Gearing up for the industry slugfest expected to break out next week, when cell-phone users can begin switching wireless carriers without giving up their phone numbers, AT&T Wireless boasted Tuesday that it now offers the fastest national data service.
That claim is essentially true, though only by a small margin. Either way, compared with the data service AT&T Wireless is replacing, the $300 million upgrade to "EDGE" technology brings a major improvement to the company's lineup at a crucial time.
Cell companies have been hurrying out new products and promotions in a bid to attract new customers and retain old ones once new rules take effect Monday freeing them to switch services without losing their phone numbers. Sprint, for example, rolled out a new "walkie-talkie" feature and aggressive pricing. T-Mobile has expanded its free weekend calls to include all of Friday.
The new $79.99 per month unlimited service is billed with average data speeds of between 100 and 130 kilobits per second for a laptop equipped with a wireless modem card that costs $250. Under optimal conditions, such as off-peak usage times and close proximity to a network transmitter, the maximum speed is 200 kbps.
By contrast, the "1xRTT" technology used by archrivals Sprint and Verizon Wireless are billed as providing average speeds between 50 and 70 kbps, with bursts of up to 144 kbps.
The announcement by AT&T Wireless goes right to the heart of a Sprint ad campaign that directly attacks AT&T Wireless as offering inferior data speeds of only 20 to 40 kbps with the "GPRS" technology it has been using.
"We are now twice as fast as (Sprint and Verizon), and we offer the service at the same price they offer for their services," said Andre Dahan, president of AT&T Wireless Mobile Multimedia Services, adding that his company won't be shy in its marketing efforts. "Most big publications (Wednesday) will have ads, and yes, we are naming names."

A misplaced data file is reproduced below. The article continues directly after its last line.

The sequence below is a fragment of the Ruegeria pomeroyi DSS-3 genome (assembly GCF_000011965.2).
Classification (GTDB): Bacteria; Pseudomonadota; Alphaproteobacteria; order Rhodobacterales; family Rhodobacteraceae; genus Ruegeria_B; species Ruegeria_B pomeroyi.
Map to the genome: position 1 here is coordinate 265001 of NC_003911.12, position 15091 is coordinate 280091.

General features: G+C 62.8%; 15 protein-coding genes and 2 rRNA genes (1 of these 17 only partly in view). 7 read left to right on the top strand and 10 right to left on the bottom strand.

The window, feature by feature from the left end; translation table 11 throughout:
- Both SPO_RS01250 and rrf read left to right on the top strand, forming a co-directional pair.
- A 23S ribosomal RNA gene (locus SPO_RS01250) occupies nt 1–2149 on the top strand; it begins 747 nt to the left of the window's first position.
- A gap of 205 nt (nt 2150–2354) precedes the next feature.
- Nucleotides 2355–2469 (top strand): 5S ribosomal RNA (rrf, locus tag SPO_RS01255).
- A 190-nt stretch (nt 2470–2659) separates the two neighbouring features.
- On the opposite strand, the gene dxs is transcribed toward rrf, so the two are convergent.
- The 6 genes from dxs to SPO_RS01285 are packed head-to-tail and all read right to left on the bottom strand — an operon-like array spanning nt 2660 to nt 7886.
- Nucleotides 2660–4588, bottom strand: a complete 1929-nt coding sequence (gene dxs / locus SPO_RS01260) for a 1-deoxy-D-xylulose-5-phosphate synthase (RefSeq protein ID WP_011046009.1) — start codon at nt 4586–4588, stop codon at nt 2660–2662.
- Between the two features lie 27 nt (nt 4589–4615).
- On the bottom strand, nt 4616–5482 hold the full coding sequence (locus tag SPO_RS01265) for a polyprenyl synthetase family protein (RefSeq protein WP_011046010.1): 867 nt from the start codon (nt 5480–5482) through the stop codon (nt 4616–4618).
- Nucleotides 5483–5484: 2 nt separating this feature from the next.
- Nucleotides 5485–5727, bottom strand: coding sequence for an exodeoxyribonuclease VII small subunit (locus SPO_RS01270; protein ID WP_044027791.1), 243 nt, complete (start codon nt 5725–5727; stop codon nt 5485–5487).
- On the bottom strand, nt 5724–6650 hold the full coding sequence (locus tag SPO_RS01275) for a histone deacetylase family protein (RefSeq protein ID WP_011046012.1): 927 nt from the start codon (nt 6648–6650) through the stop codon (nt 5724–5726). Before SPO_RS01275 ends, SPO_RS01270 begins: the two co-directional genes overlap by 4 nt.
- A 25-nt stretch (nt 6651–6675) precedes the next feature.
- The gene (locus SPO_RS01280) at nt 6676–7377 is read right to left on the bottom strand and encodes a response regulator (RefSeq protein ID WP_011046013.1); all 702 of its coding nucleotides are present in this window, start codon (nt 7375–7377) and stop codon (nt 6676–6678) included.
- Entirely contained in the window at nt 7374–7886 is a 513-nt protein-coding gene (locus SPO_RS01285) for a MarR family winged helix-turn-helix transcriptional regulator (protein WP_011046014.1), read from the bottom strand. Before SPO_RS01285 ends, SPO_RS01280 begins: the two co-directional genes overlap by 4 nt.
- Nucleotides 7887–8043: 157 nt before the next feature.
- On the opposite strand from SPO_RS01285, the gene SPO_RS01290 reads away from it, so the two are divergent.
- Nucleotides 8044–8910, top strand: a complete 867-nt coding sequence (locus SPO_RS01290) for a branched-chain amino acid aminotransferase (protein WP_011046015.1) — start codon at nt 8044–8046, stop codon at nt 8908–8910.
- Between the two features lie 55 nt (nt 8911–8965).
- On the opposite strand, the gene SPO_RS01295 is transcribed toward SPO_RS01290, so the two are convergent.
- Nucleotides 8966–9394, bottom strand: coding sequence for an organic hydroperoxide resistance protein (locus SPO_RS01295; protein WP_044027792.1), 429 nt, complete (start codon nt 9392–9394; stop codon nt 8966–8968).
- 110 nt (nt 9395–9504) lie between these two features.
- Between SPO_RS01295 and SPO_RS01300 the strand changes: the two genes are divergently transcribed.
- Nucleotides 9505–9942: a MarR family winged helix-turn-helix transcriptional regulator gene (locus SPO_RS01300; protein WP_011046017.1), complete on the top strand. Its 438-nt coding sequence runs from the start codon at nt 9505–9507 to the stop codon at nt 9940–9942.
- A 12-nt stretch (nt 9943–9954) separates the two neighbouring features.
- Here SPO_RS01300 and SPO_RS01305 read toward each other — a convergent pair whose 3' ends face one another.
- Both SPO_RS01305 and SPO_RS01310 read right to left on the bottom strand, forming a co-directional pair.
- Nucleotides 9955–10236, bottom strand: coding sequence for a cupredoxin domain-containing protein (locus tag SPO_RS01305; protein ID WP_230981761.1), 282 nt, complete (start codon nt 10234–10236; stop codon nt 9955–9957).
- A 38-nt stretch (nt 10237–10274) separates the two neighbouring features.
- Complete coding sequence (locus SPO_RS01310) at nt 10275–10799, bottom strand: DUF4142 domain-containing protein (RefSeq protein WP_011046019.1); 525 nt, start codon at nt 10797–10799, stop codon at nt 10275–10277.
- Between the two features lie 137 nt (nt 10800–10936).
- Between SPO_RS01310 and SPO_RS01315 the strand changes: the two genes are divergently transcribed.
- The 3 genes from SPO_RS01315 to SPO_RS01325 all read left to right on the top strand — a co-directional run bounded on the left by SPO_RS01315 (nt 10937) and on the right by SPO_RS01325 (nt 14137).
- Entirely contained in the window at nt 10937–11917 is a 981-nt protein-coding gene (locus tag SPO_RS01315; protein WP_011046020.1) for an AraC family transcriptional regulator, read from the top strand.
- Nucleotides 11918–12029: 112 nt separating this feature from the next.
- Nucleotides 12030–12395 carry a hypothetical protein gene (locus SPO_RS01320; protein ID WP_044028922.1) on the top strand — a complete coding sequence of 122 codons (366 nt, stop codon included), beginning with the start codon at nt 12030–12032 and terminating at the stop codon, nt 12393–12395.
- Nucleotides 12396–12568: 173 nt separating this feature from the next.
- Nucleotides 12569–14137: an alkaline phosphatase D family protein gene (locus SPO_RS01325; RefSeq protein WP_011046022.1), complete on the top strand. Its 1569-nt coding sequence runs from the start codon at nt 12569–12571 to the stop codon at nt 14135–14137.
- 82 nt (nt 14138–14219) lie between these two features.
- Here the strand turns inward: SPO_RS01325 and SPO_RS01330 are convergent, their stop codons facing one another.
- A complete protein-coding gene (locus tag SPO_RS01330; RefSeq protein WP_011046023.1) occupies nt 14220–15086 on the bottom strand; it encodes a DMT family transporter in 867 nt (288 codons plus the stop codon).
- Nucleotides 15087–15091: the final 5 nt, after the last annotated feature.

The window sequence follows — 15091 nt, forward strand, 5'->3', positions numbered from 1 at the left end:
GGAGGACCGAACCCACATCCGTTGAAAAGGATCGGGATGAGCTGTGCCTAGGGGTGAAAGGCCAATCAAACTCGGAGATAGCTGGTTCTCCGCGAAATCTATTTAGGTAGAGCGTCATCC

None of these cellular-based data services compare with the speed of a wireless data connection using the popular Wi-Fi technology. But they provide coverage over a much wider area than Wi-Fi, whose current range is limited to about 300 feet.
Of course, the race for wireless data supremacy is hardly over.
In September, Verizon launched an even faster generation of wireless Internet access in two cities, Washington and San Diego, promising average speeds of between 300 and 500 kbps, almost on par with the wired broadband connections provided by DSL and cable TV, and bursts of up to 2,000 kbps.
However, Verizon has no immediate plans to roll out that service nationally.
Next year, AT&T Wireless plans to test a technology called UMTS in four cities with speeds between 300 and 400 kbps. Cingular Wireless recently introduced an EDGE-based service in Indianapolis, but the timing of a broader rollout is uncertain.
Besides improving laptop connections, cellular companies hope the costly upgrades will eventually boost sales of a new generation of multimedia-capable phones so Web surfing on a handset is finally practical.
For now, AT&T Wireless sells only one EDGE-compatible handset, the Nokia 6200, which can take advantage of the enhanced speed. At least two more EDGE handsets are slated for the coming months.
The first phase of next-generation cellular technologies, rolled out to customers last year, disappointed many users in terms of speed, offering downloads that rarely surpassed a telephone dial-up connection, which has a maximum capacity of 56 kbps.
As a result, many cell-phone companies have embraced Wi-Fi to deliver faster wireless connections in at least some locations, such as cafes and airport terminals, that high-paying business customers frequent.